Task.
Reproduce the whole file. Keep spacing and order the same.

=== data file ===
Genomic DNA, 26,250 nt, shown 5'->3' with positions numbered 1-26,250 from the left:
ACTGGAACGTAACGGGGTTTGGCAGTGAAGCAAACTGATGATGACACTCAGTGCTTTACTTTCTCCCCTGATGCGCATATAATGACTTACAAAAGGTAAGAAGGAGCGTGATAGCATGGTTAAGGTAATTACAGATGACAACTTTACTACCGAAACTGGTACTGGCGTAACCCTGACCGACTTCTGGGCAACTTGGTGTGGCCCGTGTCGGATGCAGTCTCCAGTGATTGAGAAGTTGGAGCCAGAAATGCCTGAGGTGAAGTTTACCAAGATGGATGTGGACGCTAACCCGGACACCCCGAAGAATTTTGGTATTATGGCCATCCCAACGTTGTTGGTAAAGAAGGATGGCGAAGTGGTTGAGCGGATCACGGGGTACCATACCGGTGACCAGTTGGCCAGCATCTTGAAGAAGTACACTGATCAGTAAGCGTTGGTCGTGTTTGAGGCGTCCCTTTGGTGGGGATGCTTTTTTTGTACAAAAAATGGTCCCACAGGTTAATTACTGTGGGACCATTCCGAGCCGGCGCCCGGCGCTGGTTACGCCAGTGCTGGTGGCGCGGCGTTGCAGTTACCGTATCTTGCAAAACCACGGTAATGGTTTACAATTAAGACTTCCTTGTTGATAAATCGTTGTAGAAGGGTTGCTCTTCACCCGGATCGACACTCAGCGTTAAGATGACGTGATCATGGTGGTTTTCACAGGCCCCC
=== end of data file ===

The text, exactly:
Genomic DNA, 26,250 nt, shown 5'->3' with positions numbered 1-26,250 from the left:
ACTGGAACGTAACGGGGTTTGGCAGTGAAGCAAACTGATGATGACACTCAGTGCTTTACTTTCTCCCCTGATGCGCATATAATGACTTACAAAAGGTAAGAAGGAGCGTGATAGCATGGTTAAGGTAATTACAGATGACAACTTTACTACCGAAACTGGTACTGGCGTAACCCTGACCGACTTCTGGGCAACTTGGTGTGGCCCGTGTCGGATGCAGTCTCCAGTGATTGAGAAGTTGGAGCCAGAAATGCCTGAGGTGAAGTTTACCAAGATGGATGTGGACGCTAACCCGGACACCCCGAAGAATTTTGGTATTATGGCCATCCCAACGTTGTTGGTAAAGAAGGATGGCGAAGTGGTTGAGCGGATCACGGGGTACCATACCGGTGACCAGTTGGCCAGCATCTTGAAGAAGTACACTGATCAGTAAGCGTTGGTCGTGTTTGAGGCGTCCCTTTGGTGGGGATGCTTTTTTTGTACAAAAAATGGTCCCACAGGTTAATTACTGTGGGACCATTCCGAGCCGGCGCCCGGCGCTGGTTACGCCAGTGCTGGTGGCGCGGCGTTGCAGTTACCGTATCTTGCAAAACCACGGTAATGGTTTACAATTAAGACTTCCTTGTTGATAAATCGTTGTAGAAGGGTTGCTCTTCACCCGGATCGACACTCAGCGTTAAGATGACGTGATCATGGTGGTTTTCACAGGCCCCC